Frozen pizza rolls have long been a favorite of teenagers and anyone who needs a quick, delicious snack for after school or while watching TV. But, the store-bought versions are also sodium bombs, with high fat and very little nutritional value.
However, if you’re willing to invest a little bit of time, you can make your own in the air fryer. Homemade pizza rolls are surprisingly easy to make and won’t stretch your grocery budget too much.
Plus, when you make them at home, you can modify the ingredients that make pizza rolls so unhealthy. A recipe we found from Sustainable Cooks lowers the calories and carbs a bit per serving compared to, say, Totino’s Cheese Pizza Rolls, but doesn’t significantly change the amount of sodium. However, you do get a bit more protein, vitamin A and calcium.
You can also make these ahead of time so that they’re still an easy after-school option, too. Just store uncooked rolls in the freezer. Then, pop them out and bake them for the normal amount of time whenever you want them!
This is a versatile recipe: you can use store-bought ingredients like pizza sauce and egg-roll wrappers, or if you’re feeling more ambitious, you can make those from scratch. Check out this recipe from Spruce Eats if you’d like to try making your own egg-roll wrappers.
Then, you really just need your pizza ingredients — cheese, sauce, olive oil and pizza toppings of your choice. You’ll form them into that egg roll shape (Sarah Cook at Sustainable Cooks includes step-by-step instructions on how to do this) and then stick them into the air fryer for a total of eight minutes.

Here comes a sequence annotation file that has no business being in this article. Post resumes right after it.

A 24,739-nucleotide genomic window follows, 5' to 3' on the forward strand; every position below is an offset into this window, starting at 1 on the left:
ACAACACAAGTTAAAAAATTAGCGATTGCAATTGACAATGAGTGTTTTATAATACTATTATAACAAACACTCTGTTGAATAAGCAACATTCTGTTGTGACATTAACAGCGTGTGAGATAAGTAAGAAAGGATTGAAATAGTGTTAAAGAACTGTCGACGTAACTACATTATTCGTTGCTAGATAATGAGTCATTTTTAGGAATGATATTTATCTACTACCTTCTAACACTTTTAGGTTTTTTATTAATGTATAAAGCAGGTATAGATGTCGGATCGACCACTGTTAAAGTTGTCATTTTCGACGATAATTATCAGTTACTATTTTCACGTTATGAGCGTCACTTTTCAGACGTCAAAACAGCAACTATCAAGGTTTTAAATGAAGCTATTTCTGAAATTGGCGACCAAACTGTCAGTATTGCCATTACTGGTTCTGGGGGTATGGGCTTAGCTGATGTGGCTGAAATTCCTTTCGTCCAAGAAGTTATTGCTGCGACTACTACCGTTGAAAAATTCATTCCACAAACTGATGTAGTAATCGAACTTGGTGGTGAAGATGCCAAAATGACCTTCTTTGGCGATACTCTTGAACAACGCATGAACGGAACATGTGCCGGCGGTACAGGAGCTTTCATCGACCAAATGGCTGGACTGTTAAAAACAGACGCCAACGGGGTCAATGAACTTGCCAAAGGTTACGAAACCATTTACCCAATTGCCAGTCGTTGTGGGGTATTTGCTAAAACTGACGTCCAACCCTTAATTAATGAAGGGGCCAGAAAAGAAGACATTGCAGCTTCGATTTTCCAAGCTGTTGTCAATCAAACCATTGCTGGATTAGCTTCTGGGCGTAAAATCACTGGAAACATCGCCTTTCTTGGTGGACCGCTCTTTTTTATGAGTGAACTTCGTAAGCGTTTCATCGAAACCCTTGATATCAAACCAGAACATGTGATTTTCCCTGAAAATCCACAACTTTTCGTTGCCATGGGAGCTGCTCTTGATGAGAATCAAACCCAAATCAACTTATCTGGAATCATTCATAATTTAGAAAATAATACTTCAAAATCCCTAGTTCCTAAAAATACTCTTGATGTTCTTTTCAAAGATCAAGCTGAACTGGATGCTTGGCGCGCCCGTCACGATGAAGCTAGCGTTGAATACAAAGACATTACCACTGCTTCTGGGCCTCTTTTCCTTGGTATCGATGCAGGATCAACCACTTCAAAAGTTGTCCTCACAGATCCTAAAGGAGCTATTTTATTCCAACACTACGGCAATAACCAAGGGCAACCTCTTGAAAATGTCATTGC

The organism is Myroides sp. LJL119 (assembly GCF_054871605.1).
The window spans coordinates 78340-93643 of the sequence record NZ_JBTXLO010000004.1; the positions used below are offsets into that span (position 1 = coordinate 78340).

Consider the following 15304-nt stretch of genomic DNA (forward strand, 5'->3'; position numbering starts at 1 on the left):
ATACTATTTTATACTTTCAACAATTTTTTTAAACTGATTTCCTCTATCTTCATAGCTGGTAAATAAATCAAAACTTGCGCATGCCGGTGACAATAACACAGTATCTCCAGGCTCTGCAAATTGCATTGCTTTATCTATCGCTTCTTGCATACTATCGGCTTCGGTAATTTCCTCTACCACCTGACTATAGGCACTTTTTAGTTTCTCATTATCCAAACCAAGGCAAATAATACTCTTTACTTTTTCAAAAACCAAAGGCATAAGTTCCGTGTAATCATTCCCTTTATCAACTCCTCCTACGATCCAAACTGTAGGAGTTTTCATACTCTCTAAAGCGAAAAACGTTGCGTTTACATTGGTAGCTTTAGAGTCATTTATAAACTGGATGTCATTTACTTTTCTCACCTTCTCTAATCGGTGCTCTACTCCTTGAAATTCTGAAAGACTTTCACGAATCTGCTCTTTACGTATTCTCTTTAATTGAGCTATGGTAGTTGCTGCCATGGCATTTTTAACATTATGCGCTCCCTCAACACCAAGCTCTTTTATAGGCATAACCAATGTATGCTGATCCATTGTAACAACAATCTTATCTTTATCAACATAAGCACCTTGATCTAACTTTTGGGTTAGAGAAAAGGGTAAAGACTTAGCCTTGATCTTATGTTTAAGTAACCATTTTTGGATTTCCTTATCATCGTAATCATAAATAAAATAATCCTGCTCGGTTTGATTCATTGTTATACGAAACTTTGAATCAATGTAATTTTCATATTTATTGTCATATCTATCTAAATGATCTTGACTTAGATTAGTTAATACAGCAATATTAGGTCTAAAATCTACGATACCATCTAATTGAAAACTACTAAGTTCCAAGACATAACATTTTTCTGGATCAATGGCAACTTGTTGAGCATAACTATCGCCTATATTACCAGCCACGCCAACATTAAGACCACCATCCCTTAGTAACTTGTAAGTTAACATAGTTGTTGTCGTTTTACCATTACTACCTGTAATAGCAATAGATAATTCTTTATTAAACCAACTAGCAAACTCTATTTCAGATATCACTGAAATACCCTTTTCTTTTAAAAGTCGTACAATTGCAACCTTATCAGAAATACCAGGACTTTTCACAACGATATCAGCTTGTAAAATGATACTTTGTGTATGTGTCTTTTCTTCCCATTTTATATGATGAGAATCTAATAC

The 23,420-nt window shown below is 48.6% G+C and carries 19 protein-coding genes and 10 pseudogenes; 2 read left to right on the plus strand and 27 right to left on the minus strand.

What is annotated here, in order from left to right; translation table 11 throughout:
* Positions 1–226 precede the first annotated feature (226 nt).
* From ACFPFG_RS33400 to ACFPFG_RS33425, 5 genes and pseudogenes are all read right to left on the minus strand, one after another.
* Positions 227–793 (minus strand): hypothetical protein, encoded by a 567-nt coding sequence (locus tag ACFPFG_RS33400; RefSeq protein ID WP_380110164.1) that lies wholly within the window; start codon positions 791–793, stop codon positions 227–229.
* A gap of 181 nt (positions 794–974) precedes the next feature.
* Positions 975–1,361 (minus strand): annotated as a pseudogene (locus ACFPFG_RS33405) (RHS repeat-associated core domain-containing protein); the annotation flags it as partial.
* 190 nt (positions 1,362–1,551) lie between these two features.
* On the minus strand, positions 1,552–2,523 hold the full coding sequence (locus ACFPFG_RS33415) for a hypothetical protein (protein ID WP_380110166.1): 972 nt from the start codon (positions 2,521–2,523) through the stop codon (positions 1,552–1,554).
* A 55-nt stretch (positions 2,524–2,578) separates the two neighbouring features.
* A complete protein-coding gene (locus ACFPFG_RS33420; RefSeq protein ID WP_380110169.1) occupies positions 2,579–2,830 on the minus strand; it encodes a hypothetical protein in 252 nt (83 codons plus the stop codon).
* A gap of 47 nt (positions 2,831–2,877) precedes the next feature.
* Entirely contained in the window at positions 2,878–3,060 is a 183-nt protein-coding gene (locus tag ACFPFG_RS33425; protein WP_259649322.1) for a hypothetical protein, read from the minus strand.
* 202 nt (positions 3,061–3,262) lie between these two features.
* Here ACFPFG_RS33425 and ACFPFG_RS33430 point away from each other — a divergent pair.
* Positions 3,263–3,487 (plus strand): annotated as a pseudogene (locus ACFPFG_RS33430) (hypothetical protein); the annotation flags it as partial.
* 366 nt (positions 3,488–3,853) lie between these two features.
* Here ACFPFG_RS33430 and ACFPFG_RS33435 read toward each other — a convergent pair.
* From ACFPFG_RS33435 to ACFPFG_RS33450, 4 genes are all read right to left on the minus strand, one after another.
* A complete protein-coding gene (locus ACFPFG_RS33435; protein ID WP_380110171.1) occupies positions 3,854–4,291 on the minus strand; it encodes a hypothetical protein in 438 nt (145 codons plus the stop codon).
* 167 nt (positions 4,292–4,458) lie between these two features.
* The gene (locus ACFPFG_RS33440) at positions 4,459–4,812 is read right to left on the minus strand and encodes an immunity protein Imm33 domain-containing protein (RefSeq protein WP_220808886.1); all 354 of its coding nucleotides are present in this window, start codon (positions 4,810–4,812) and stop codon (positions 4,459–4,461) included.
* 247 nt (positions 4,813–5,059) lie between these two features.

Remember that if you modify the recipe to include meat, the meat must be cooked before getting added to your roll. Also, the key to making this recipe work is not to overfill your egg rolls. Just don’t forget to put a small container of pizza sauce on the table for dipping! A container of Parmesan would also go well.
If you’re one of the few people who somehow escaped the COVID-19 pandemic without purchasing an air fryer, you can also use an oven or fry these up in a cast-iron skillet; alternative instructions are included in Cook’s recipe, which you can find here.
Everyone eats pizza rolls differently: some bite off a corner to let heat escape. Others wait a bit to allow them to cool down or punch holes in them with a fork first. Some even eat them with silverware, but you also have your purists who refuse to make any accommodations and just pop them into their mouths without any regard for the consequences (that sauce can be like lava!). Which one are you?